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Donate To The Western Alliance For Nature and Receive A Beautiful Wildlife Photo of Your Choice

Donate $100 to the Western Alliance for nature and we will send you one of the photos of your choice, shown below, as our gift to you. All proceeds will go to support the conservation activities of The Western Alliance for Nature. Each 11 X 14 photograph is professionally matted and ready for you to frame. The photos are changed regularly, so please return to this page often to view more offerings. We have an extensive library of wildlife photos including many rare and endangered species. Special requests are always welcome.

Larry Wan, cofounder of the Western Alliance for Nature, specializes in photographing the wild and natural in extreme places of the earth---from the Arctic to the Antarctic, where Nature is relatively free from destructive human activity, to portray the pristine richness of Nature that once was and why what precious remains must be preserved for all future generations.

A National Geographic photography award winner, Larry's works are "certified organic" in that they are composed and captured through the lens as is with no "artificial additives" - i.e. no digital manipulation. They meet the authenticity requirements of natural science publications and are for the purest art collectors who want to acquire and display the incomparable unaltered artistry of Nature.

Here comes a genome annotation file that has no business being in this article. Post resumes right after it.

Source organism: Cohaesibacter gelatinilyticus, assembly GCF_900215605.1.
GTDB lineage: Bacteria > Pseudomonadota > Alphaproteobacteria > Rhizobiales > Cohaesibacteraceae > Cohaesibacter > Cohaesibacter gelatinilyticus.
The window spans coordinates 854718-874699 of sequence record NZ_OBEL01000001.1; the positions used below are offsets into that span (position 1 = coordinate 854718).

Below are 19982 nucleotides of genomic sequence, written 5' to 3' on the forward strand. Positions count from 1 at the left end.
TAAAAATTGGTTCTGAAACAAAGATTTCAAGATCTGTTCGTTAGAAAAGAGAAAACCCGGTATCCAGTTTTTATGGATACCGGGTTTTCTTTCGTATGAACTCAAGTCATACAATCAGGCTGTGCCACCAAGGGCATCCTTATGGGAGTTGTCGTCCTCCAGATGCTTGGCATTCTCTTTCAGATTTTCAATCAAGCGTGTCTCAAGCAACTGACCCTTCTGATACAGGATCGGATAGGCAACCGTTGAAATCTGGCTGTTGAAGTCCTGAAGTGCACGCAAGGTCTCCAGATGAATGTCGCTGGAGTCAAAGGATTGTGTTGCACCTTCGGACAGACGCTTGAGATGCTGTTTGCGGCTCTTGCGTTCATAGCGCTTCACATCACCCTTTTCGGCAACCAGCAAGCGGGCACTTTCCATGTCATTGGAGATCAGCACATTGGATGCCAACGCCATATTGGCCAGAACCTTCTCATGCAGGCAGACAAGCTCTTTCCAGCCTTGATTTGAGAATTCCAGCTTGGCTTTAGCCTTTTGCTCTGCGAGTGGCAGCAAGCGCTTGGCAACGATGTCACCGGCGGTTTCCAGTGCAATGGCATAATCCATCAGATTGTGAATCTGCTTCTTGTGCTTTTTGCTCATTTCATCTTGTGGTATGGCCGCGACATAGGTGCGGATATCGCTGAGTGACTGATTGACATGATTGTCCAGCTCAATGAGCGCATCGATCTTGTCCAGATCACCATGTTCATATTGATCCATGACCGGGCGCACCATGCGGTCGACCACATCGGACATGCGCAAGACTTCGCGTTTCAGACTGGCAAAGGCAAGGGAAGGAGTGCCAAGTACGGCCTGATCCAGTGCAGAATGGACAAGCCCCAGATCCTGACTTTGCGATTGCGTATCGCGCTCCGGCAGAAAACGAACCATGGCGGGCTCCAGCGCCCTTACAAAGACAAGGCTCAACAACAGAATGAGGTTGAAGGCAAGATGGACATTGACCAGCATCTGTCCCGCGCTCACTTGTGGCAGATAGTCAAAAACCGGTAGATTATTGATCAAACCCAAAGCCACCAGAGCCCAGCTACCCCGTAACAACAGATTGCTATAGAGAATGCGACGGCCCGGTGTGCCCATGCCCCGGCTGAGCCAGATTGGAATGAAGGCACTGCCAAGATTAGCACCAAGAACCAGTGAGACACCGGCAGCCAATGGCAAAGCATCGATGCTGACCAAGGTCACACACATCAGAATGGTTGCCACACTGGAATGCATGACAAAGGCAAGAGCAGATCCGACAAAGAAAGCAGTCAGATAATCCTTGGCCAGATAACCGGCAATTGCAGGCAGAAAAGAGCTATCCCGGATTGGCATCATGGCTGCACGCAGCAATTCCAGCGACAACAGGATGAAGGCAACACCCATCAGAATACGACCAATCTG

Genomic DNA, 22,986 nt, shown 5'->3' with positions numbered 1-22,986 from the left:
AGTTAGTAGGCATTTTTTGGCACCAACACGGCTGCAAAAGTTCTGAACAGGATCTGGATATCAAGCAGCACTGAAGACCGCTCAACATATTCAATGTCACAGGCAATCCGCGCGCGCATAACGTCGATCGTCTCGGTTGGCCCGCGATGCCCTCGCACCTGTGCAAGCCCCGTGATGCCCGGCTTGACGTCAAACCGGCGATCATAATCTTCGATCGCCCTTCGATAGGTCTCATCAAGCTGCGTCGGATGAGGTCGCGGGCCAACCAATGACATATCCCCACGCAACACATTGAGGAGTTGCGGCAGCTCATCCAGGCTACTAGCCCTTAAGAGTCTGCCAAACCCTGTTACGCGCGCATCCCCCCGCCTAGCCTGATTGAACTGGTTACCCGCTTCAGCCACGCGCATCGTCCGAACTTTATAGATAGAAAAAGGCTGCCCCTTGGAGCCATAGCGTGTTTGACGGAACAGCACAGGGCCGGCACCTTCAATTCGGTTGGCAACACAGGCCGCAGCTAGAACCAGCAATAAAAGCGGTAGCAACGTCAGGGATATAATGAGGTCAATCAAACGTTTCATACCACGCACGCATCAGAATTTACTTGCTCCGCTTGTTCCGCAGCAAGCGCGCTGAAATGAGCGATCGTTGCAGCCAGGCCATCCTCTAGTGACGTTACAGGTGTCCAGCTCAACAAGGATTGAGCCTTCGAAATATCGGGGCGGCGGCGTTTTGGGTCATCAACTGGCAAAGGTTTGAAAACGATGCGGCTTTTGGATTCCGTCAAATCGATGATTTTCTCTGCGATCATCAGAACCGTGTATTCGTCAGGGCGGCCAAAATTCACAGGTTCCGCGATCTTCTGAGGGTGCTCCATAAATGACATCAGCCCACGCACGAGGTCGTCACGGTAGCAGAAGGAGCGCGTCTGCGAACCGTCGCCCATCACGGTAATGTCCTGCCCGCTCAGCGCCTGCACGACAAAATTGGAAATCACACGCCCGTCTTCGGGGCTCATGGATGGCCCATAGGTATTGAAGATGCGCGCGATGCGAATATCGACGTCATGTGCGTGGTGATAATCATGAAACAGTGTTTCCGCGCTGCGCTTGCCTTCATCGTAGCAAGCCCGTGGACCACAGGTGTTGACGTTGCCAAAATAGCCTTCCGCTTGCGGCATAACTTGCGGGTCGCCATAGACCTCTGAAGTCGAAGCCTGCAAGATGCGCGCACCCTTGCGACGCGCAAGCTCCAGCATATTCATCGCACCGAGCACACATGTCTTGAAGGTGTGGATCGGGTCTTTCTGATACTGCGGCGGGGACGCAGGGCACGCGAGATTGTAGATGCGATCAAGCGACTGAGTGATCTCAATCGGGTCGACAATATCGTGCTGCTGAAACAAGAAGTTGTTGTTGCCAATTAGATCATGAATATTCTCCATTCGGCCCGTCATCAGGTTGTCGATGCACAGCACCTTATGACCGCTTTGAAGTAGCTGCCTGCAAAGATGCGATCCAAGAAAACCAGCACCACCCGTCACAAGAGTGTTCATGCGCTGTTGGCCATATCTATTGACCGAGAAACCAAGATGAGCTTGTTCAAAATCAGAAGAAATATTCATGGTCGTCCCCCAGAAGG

His work has been published in Birder's World, Audubon Society, Sierra Club, California Coast and Ocean, Amicus-Natural Resources Defense Council, A Wheelchair Rider's Guide to Los Angeles and Orange County Coast, The Record, Bio Science, American Lung Association Calendar, American Bird Conservancy, book on Environmental Legacy of UC Natural Reserve Systems, among others.

 

Photo #001: Narwhals

Narwhals, often referred to as "Unicorns" of the sea, reside in the Arctic Ocean.

They winter beneath the sea ice for up to five months in the Baffin-Davis Straight above the Arctic Circle. This photo was taken at the floe edge, where ice meets the sea in Baffin Bay.

The "tusk" is a protruding canine tooth that can reach up to 10 feet in length and acts as a sensory organ.

Narwhals are seriously threatened by climate change and oil and gas extraction.

 

 

 

 

 


Photo #002: Orcas Under Water

The largest member of the dolphin family, the Orca, is a powerful predator that preys on seals and sea lions as well as other whales. They range widely from pole to pole.